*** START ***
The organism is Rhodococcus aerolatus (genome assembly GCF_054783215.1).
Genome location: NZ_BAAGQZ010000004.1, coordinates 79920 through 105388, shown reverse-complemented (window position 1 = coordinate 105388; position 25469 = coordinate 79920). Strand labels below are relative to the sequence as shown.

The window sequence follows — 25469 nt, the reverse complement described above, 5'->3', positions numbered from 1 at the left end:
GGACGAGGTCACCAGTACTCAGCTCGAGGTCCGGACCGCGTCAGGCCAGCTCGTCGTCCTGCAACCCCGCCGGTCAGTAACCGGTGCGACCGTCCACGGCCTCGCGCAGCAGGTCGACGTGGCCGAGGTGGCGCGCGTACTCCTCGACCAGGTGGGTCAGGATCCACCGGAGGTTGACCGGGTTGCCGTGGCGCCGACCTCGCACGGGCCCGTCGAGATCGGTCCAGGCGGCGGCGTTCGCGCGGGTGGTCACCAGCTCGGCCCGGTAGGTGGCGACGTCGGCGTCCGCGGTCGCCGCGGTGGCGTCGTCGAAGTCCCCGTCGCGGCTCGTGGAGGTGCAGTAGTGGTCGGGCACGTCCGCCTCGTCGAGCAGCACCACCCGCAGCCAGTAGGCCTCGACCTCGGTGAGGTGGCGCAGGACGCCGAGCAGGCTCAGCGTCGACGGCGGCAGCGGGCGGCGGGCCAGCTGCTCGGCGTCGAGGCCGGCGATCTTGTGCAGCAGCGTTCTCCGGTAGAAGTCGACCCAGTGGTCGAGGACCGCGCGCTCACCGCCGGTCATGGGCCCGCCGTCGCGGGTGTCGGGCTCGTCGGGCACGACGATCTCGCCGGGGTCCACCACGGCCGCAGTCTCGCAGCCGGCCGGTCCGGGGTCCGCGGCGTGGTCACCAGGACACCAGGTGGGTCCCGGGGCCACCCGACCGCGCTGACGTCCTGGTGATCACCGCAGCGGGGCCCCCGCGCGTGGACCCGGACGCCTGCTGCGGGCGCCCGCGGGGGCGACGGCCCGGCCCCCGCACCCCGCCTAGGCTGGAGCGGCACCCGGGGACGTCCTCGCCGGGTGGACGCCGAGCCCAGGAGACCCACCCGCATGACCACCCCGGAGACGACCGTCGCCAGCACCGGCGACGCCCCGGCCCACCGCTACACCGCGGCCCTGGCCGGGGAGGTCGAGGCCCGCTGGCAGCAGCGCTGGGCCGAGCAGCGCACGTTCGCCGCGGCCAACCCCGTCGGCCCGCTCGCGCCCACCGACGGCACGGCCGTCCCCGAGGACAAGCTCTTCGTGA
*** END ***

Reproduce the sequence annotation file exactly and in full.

The organism is Rhodococcus aerolatus (genome assembly GCF_054783215.1).
Genome location: NZ_BAAGQZ010000004.1, coordinates 79920 through 105388, shown reverse-complemented (window position 1 = coordinate 105388; position 25469 = coordinate 79920). Strand labels below are relative to the sequence as shown.

The window sequence follows — 25469 nt, the reverse complement described above, 5'->3', positions numbered from 1 at the left end:
GGACGAGGTCACCAGTACTCAGCTCGAGGTCCGGACCGCGTCAGGCCAGCTCGTCGTCCTGCAACCCCGCCGGTCAGTAACCGGTGCGACCGTCCACGGCCTCGCGCAGCAGGTCGACGTGGCCGAGGTGGCGCGCGTACTCCTCGACCAGGTGGGTCAGGATCCACCGGAGGTTGACCGGGTTGCCGTGGCGCCGACCTCGCACGGGCCCGTCGAGATCGGTCCAGGCGGCGGCGTTCGCGCGGGTGGTCACCAGCTCGGCCCGGTAGGTGGCGACGTCGGCGTCCGCGGTCGCCGCGGTGGCGTCGTCGAAGTCCCCGTCGCGGCTCGTGGAGGTGCAGTAGTGGTCGGGCACGTCCGCCTCGTCGAGCAGCACCACCCGCAGCCAGTAGGCCTCGACCTCGGTGAGGTGGCGCAGGACGCCGAGCAGGCTCAGCGTCGACGGCGGCAGCGGGCGGCGGGCCAGCTGCTCGGCGTCGAGGCCGGCGATCTTGTGCAGCAGCGTTCTCCGGTAGAAGTCGACCCAGTGGTCGAGGACCGCGCGCTCACCGCCGGTCATGGGCCCGCCGTCGCGGGTGTCGGGCTCGTCGGGCACGACGATCTCGCCGGGGTCCACCACGGCCGCAGTCTCGCAGCCGGCCGGTCCGGGGTCCGCGGCGTGGTCACCAGGACACCAGGTGGGTCCCGGGGCCACCCGACCGCGCTGACGTCCTGGTGATCACCGCAGCGGGGCCCCCGCGCGTGGACCCGGACGCCTGCTGCGGGCGCCCGCGGGGGCGACGGCCCGGCCCCCGCACCCCGCCTAGGCTGGAGCGGCACCCGGGGACGTCCTCGCCGGGTGGACGCCGAGCCCAGGAGACCCACCCGCATGACCACCCCGGAGACGACCGTCGCCAGCACCGGCGACGCCCCGGCCCACCGCTACACCGCGGCCCTGGCCGGGGAGGTCGAGGCCCGCTGGCAGCAGCGCTGGGCCGAGCAGCGCACGTTCGCCGCGGCCAACCCCGTCGGCCCGCTCGCGCCCACCGACGGCACGGCCGTCCCCGAGGACAAGCTCTTCGTGA